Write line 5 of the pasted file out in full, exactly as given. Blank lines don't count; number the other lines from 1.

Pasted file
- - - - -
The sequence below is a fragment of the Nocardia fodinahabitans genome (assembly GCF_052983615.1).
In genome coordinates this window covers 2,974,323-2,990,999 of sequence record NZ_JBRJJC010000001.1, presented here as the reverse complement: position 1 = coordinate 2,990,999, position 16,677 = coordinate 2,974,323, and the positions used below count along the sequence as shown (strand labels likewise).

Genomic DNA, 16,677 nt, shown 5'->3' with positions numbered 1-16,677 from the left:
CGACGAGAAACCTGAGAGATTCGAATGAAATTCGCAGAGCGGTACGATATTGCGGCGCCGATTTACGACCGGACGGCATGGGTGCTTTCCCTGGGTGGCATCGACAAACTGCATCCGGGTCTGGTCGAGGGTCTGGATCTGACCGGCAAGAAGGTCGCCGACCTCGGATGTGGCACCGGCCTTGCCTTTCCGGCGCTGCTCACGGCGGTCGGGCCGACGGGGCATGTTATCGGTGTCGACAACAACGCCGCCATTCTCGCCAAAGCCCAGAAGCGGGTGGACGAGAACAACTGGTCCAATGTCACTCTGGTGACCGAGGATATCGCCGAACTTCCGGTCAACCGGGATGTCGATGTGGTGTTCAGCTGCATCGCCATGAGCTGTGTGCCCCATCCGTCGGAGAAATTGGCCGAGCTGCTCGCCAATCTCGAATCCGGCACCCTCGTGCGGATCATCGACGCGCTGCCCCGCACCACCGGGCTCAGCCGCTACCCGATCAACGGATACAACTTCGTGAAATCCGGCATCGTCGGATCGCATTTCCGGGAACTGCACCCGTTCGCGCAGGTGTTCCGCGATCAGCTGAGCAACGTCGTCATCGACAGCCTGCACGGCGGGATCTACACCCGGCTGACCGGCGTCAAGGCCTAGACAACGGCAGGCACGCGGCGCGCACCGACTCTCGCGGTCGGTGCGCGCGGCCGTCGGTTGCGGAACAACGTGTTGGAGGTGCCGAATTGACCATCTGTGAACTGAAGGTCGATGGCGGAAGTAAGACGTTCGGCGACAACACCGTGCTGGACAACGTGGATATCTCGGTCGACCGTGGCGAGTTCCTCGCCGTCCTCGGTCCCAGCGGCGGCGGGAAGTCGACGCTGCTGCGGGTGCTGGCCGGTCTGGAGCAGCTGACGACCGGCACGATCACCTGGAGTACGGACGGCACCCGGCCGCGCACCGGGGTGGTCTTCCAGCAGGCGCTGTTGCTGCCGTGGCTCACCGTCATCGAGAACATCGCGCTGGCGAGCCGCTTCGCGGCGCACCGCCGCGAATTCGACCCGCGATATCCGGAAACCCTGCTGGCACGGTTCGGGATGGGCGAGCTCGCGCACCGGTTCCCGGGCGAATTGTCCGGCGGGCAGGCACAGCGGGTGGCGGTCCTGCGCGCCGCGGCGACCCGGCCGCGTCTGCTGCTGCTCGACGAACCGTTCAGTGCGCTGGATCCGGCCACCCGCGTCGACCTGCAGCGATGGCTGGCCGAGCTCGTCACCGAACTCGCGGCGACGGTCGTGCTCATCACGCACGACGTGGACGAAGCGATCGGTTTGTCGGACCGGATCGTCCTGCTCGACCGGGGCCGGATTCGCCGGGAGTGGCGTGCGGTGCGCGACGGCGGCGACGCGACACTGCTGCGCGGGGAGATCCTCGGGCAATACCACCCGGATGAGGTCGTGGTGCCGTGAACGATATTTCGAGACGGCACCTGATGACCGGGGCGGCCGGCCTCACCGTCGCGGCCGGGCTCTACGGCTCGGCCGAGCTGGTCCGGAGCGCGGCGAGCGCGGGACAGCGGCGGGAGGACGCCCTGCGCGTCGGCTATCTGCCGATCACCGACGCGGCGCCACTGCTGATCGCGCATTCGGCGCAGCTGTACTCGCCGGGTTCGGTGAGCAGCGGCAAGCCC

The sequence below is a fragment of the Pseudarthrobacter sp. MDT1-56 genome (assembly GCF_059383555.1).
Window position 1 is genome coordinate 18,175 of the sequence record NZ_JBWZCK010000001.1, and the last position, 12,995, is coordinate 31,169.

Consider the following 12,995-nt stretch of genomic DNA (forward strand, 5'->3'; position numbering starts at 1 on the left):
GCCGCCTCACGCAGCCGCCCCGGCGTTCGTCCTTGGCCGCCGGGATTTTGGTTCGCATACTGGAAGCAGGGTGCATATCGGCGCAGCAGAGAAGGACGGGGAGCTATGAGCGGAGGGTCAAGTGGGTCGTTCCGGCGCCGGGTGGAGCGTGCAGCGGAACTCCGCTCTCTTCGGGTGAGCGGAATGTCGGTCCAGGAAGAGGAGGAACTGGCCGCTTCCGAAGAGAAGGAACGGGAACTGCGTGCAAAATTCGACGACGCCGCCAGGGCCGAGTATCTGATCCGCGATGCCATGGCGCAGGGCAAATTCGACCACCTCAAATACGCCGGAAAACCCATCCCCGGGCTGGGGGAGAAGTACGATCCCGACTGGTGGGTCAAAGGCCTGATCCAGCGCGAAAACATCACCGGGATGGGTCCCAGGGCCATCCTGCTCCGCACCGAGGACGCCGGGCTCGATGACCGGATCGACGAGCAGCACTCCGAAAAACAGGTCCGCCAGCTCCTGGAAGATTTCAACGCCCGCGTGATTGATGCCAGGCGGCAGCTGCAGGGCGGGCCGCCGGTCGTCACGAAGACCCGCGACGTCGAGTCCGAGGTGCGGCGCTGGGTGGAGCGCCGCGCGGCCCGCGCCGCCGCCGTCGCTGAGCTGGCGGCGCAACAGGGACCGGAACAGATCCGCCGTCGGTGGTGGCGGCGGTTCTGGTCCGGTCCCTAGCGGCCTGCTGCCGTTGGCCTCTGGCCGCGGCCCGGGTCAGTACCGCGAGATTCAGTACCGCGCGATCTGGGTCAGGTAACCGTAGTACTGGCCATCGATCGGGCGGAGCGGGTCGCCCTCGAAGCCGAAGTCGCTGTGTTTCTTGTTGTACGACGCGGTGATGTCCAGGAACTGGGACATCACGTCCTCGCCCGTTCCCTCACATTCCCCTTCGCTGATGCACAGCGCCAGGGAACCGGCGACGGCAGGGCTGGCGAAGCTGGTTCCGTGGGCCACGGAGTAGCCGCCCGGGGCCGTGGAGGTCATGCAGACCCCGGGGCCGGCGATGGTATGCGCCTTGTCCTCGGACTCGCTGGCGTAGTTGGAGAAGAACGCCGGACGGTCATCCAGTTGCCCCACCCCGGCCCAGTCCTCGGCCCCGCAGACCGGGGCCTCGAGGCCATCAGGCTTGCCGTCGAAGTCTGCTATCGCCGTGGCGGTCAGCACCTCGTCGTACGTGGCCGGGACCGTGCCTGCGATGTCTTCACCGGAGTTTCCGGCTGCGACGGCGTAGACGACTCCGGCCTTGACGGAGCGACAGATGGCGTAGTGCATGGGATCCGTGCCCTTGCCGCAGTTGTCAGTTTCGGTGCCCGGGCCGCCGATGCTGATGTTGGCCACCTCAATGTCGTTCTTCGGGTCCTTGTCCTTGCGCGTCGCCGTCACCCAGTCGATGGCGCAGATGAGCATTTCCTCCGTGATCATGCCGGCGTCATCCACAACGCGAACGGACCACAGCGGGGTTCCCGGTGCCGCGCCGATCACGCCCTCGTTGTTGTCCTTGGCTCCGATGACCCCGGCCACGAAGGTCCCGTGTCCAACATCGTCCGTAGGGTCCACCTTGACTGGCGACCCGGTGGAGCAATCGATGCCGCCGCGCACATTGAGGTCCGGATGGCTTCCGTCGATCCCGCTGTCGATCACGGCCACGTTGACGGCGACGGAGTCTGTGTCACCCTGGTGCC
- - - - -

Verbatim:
The sequence below is a fragment of the Pseudarthrobacter sp. MDT1-56 genome (assembly GCF_059383555.1).